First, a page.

Another climate control startup gets funded on Kickstarter. Check out how tado’s intelligent cooling control can save your energy bills and make life more comfortable with the Internet of Things.
Household and enterprise climate control is one of the subtler ways through which companies and individuals are trying to make the earth greener. By reducing power consumption from unnecessary cooling or heating, we can reduce energy usage and thereby reduce our carbon footprints. While for most people, this will mean turning off the air conditioner or heater while not in use, the trend these days leans toward smartly controlling the devices depending on context.
This was cited as one of the reasons Google acquired NEST in early 2014. Apple’s climate control efforts are also underway with HomeKit, which will debut with iOS 8.
Going back to basics, however, legacy air conditioning devices are not likely to be Internet-connected. But many of these older air conditioners and heaters have remote control capability through infrared. Here’s where startups are trying to focus on: remotely controlling older A/Cs through their Infrared receivers.
Tado Inc‘s tado° Cooling intelligent AC control device enables users to automatically control their home climate control systems depending on context. The Munich, Germany-based startup has actually been marketing its remote control device for heaters across Europe for several years now. This time, Tado has developed a smart device designed to be installed within line-of-sight of air conditioning units, which will then smartly control the cooling system depending on need. Since the device is Internet-connected, users can also control their A/C from their smartphone or tablet, or just set tado to contextually-control the A/C to adjust to every need.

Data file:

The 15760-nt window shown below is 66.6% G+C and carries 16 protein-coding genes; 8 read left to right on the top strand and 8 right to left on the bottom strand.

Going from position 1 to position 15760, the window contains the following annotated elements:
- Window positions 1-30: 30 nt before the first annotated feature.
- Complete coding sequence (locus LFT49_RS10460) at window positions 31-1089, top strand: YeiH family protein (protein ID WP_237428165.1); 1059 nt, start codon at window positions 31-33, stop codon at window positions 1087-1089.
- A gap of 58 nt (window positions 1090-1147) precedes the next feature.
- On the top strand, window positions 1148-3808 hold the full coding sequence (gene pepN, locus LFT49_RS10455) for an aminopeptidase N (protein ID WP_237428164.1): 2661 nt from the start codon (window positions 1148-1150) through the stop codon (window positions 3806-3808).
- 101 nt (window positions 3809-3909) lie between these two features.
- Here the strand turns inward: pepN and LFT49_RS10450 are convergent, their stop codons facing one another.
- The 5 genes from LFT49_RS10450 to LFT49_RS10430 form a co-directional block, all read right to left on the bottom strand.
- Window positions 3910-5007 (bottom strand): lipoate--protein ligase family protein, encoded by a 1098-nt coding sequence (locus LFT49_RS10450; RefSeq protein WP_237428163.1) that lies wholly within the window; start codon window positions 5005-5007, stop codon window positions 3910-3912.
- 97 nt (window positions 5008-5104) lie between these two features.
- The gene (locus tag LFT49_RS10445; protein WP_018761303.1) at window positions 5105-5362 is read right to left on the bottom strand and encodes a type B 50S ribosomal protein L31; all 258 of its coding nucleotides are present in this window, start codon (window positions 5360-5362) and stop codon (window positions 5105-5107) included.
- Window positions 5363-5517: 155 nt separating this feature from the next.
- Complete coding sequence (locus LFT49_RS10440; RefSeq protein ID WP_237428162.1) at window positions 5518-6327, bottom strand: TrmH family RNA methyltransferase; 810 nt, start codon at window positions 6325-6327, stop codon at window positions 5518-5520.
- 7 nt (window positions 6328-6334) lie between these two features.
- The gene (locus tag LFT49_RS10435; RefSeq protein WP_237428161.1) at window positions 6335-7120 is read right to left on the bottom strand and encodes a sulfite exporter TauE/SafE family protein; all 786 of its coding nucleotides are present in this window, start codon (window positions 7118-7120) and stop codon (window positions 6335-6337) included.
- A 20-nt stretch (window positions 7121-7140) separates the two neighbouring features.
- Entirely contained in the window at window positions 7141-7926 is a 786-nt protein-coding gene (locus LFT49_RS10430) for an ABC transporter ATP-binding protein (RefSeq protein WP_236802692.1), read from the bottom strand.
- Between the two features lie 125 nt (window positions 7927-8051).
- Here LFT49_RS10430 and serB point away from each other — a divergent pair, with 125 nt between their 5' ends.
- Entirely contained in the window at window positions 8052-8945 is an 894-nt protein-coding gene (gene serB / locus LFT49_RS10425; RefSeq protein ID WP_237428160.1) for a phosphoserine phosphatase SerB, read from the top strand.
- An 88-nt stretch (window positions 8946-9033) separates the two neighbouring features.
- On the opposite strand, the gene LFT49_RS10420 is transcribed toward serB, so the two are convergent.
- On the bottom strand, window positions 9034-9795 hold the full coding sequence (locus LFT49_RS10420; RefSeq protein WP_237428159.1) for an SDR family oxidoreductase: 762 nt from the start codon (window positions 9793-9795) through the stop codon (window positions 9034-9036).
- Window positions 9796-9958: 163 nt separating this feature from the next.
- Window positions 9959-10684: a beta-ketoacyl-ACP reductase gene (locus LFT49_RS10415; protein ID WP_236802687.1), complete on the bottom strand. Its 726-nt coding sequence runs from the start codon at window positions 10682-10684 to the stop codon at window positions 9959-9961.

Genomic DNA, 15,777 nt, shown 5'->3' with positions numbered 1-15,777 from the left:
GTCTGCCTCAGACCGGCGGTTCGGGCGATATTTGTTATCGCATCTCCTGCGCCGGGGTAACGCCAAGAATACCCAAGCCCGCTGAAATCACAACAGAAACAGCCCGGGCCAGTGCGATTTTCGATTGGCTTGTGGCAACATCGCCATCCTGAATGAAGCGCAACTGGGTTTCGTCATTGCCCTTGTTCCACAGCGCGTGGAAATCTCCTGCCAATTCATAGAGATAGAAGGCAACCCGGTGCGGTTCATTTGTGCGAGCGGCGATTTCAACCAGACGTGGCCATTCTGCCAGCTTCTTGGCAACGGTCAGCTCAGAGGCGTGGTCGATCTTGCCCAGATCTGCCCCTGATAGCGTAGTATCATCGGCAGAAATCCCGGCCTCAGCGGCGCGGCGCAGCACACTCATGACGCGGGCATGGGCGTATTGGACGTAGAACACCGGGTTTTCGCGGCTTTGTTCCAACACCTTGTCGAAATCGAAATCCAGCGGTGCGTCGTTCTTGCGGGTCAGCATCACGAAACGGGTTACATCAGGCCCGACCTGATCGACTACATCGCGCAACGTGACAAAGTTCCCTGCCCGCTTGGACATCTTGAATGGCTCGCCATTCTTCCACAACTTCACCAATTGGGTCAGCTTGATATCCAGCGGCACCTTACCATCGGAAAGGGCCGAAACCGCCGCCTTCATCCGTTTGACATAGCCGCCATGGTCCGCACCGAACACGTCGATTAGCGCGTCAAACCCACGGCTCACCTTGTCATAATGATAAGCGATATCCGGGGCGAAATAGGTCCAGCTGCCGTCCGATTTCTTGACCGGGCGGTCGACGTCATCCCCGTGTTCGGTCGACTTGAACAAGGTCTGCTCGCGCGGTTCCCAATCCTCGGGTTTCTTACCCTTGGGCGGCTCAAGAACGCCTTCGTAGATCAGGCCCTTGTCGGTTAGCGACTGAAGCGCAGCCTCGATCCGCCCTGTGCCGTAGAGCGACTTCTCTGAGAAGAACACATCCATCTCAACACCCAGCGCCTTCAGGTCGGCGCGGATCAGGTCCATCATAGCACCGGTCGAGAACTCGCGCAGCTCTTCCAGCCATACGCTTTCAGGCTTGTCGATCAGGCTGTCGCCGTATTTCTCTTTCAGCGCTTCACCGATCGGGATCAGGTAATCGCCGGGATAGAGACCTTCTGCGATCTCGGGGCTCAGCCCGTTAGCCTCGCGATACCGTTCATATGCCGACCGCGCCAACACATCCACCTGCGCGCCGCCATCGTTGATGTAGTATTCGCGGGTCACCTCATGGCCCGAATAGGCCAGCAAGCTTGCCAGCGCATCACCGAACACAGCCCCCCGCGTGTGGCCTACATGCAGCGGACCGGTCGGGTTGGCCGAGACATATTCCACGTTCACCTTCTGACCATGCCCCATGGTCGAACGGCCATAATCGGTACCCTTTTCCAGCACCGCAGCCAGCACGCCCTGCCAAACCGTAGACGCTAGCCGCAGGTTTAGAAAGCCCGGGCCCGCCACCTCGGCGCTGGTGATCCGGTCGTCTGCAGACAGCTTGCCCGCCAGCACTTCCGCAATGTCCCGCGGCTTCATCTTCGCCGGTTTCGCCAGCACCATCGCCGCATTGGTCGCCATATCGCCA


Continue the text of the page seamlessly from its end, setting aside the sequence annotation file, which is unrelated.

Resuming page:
For instance, tado offers auto-off, pre-cooling, indoor presence detection and geo-location to determine if and when a user needs the room or home cooled or heated. The device also has a capacitive touch interface, which lets users adjust their cooling systems without the need to fiddle with their smartphones.
Tado launched its crowd-funding campaign on Kickstarter with a target of $150,000. The project has since raised $204,287 from 1,601 backers when the campaign concluded on Wednesday, surpassing its target by 36 percent. Even with the crowd-funding campaign finished, the company is pre-selling the device for $149 apiece.
And since the project reached $200,000, the developers are promising to build a Windows Phone app, alongside the originally-planned Android and iOS apps. Devices should start shipping August 2014. Three Elite-Gold backers who pledged $1,999 or more are also going to be invited to Munich for Oktoberfest, accommodation and expenses included.